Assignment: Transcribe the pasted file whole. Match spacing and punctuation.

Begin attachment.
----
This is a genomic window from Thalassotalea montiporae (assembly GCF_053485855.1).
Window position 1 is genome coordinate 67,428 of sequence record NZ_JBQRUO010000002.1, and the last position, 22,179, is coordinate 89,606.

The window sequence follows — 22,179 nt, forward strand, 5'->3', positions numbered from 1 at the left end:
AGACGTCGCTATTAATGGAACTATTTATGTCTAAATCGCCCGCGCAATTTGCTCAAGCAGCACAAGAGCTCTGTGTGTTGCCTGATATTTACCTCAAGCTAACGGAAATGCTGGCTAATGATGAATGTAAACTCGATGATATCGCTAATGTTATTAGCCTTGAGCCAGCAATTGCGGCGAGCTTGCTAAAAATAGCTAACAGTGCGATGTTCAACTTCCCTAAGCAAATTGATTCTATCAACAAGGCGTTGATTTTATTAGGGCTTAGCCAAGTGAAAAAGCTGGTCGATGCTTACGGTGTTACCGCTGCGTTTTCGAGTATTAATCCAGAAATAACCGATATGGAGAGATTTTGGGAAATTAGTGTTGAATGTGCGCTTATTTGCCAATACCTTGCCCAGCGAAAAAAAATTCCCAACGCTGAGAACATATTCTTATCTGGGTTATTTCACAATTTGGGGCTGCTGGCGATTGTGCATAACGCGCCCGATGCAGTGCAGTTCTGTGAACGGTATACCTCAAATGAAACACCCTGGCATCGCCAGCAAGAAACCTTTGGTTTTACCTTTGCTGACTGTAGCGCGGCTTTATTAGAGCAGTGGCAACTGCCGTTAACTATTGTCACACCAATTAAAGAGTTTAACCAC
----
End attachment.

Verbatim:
This is a genomic window from Thalassotalea montiporae (assembly GCF_053485855.1).
Window position 1 is genome coordinate 67,428 of sequence record NZ_JBQRUO010000002.1, and the last position, 22,179, is coordinate 89,606.

The window sequence follows — 22,179 nt, forward strand, 5'->3', positions numbered from 1 at the left end:
AGACGTCGCTATTAATGGAACTATTTATGTCTAAATCGCCCGCGCAATTTGCTCAAGCAGCACAAGAGCTCTGTGTGTTGCCTGATATTTACCTCAAGCTAACGGAAATGCTGGCTAATGATGAATGTAAACTCGATGATATCGCTAATGTTATTAGCCTTGAGCCAGCAATTGCGGCGAGCTTGCTAAAAATAGCTAACAGTGCGATGTTCAACTTCCCTAAGCAAATTGATTCTATCAACAAGGCGTTGATTTTATTAGGGCTTAGCCAAGTGAAAAAGCTGGTCGATGCTTACGGTGTTACCGCTGCGTTTTCGAGTATTAATCCAGAAATAACCGATATGGAGAGATTTTGGGAAATTAGTGTTGAATGTGCGCTTATTTGCCAATACCTTGCCCAGCGAAAAAAAATTCCCAACGCTGAGAACATATTCTTATCTGGGTTATTTCACAATTTGGGGCTGCTGGCGATTGTGCATAACGCGCCCGATGCAGTGCAGTTCTGTGAACGGTATACCTCAAATGAAACACCCTGGCATCGCCAGCAAGAAACCTTTGGTTTTACCTTTGCTGACTGTAGCGCGGCTTTATTAGAGCAGTGGCAACTGCCGTTAACTATTGTCACACCAATTAAAGAGTTTAACCAC